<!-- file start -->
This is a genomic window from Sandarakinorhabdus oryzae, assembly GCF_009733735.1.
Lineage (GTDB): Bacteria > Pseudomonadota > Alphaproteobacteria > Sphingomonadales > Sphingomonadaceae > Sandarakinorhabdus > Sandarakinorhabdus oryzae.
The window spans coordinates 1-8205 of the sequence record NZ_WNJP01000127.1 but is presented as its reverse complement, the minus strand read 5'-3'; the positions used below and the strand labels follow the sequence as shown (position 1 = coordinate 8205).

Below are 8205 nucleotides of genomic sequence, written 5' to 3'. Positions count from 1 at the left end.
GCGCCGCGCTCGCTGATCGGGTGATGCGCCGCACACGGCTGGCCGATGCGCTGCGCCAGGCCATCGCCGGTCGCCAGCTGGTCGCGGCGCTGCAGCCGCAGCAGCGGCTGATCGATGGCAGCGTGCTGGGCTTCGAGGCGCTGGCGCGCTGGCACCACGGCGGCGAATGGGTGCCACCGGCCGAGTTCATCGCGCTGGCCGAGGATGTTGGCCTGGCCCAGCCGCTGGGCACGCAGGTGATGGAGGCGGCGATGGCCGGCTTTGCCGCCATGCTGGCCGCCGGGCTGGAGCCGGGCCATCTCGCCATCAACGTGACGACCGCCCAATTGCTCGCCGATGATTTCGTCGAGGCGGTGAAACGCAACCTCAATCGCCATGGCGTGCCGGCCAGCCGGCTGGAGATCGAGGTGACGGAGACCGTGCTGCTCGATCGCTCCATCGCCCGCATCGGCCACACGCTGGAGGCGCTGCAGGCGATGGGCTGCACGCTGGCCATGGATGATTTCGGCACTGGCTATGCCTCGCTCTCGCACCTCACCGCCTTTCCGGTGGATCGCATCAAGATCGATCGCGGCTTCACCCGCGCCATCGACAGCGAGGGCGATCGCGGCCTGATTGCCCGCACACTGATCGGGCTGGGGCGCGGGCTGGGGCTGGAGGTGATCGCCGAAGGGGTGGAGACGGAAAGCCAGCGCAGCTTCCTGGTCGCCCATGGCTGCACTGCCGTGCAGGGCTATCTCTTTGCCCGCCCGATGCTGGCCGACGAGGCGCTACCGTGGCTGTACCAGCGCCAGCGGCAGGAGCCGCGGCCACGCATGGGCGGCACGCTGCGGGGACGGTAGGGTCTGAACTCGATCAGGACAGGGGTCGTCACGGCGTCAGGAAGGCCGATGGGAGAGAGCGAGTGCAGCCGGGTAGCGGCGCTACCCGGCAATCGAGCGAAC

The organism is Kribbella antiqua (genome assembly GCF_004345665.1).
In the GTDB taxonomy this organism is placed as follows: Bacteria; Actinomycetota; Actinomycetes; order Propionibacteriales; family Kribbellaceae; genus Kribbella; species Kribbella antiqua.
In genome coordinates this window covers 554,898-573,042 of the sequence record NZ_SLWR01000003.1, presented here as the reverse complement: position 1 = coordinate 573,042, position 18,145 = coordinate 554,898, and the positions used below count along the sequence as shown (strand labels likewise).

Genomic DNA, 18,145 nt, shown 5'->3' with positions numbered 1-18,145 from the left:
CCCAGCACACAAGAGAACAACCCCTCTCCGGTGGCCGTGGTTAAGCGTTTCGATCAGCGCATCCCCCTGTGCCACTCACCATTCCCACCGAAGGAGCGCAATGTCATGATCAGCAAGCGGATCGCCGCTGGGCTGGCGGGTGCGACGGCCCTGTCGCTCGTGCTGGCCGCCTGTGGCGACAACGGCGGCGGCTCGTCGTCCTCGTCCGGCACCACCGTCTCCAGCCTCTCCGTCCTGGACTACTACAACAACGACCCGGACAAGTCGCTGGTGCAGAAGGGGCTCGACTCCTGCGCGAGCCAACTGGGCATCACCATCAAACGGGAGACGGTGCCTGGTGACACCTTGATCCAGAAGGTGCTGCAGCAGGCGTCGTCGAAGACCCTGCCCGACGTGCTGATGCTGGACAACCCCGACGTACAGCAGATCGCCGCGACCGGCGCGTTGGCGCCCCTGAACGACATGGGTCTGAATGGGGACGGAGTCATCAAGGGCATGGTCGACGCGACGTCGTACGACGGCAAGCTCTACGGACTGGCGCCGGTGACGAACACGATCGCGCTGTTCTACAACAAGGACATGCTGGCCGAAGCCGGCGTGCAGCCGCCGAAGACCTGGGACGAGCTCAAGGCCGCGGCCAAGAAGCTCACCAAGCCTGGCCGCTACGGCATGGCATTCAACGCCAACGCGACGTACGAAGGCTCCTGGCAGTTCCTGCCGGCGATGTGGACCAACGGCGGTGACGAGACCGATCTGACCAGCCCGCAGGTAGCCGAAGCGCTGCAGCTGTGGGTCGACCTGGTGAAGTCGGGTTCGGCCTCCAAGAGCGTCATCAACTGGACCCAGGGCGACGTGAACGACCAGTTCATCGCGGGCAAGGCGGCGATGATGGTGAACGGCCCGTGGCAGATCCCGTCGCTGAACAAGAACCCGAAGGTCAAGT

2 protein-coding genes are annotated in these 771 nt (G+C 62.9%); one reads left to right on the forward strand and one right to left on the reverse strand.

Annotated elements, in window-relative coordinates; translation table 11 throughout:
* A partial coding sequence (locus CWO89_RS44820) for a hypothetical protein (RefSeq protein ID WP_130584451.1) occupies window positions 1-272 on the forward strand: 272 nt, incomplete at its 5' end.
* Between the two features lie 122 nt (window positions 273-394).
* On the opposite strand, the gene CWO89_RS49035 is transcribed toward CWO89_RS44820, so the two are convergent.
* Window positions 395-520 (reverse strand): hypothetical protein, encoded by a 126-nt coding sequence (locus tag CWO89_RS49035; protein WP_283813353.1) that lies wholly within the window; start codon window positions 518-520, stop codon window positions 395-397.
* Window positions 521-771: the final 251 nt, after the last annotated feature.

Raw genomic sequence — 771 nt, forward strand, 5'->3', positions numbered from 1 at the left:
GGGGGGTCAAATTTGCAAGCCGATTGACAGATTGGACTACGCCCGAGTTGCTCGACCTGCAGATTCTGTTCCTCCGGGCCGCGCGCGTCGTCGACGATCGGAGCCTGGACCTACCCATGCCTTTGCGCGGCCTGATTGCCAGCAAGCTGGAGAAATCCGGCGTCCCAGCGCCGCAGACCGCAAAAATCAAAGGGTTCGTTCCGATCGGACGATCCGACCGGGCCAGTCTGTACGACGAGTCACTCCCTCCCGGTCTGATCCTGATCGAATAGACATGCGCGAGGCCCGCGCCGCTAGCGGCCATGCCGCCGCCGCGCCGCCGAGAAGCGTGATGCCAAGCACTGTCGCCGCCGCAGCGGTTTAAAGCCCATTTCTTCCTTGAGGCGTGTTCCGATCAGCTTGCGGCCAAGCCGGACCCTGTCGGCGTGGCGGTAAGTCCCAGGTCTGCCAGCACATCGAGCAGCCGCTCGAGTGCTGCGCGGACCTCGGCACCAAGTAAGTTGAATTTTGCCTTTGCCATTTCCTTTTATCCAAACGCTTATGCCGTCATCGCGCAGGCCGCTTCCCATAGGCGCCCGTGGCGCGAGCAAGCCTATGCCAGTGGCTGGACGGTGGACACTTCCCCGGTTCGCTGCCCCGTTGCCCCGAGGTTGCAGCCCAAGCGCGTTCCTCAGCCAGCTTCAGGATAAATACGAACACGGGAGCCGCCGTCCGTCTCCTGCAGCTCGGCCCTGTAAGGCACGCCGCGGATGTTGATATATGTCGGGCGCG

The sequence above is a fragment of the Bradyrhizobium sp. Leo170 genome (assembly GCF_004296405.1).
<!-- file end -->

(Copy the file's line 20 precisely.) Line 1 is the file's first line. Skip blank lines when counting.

The sequence above is a fragment of the Bradyrhizobium sp. Leo170 genome (assembly GCF_004296405.1).